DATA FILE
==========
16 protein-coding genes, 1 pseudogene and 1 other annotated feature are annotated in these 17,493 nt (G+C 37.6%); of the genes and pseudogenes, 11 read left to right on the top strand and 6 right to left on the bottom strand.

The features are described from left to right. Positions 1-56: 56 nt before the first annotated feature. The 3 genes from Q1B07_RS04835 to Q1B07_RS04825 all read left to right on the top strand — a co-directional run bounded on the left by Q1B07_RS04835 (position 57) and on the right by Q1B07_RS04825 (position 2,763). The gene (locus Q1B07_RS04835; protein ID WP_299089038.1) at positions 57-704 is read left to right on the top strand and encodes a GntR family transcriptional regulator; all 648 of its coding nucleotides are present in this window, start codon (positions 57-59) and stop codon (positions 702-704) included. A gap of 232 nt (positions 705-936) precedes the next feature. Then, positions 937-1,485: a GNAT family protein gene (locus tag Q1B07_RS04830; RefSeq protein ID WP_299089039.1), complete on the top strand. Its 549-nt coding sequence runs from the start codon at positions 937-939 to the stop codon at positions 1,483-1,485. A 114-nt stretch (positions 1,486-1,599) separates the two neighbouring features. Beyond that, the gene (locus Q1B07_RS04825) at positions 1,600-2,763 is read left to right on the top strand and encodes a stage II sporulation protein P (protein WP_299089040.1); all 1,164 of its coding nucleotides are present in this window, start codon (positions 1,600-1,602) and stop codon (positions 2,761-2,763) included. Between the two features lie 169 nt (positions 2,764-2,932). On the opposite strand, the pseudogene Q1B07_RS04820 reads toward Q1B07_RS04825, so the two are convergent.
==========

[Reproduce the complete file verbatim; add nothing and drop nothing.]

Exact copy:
16 protein-coding genes, 1 pseudogene and 1 other annotated feature are annotated in these 17,493 nt (G+C 37.6%); of the genes and pseudogenes, 11 read left to right on the top strand and 6 right to left on the bottom strand.

The features are described from left to right. Positions 1-56: 56 nt before the first annotated feature. The 3 genes from Q1B07_RS04835 to Q1B07_RS04825 all read left to right on the top strand — a co-directional run bounded on the left by Q1B07_RS04835 (position 57) and on the right by Q1B07_RS04825 (position 2,763). The gene (locus Q1B07_RS04835; protein ID WP_299089038.1) at positions 57-704 is read left to right on the top strand and encodes a GntR family transcriptional regulator; all 648 of its coding nucleotides are present in this window, start codon (positions 57-59) and stop codon (positions 702-704) included. A gap of 232 nt (positions 705-936) precedes the next feature. Then, positions 937-1,485: a GNAT family protein gene (locus tag Q1B07_RS04830; RefSeq protein ID WP_299089039.1), complete on the top strand. Its 549-nt coding sequence runs from the start codon at positions 937-939 to the stop codon at positions 1,483-1,485. A 114-nt stretch (positions 1,486-1,599) separates the two neighbouring features. Beyond that, the gene (locus Q1B07_RS04825) at positions 1,600-2,763 is read left to right on the top strand and encodes a stage II sporulation protein P (protein WP_299089040.1); all 1,164 of its coding nucleotides are present in this window, start codon (positions 1,600-1,602) and stop codon (positions 2,761-2,763) included. Between the two features lie 169 nt (positions 2,764-2,932). On the opposite strand, the pseudogene Q1B07_RS04820 reads toward Q1B07_RS04825, so the two are convergent.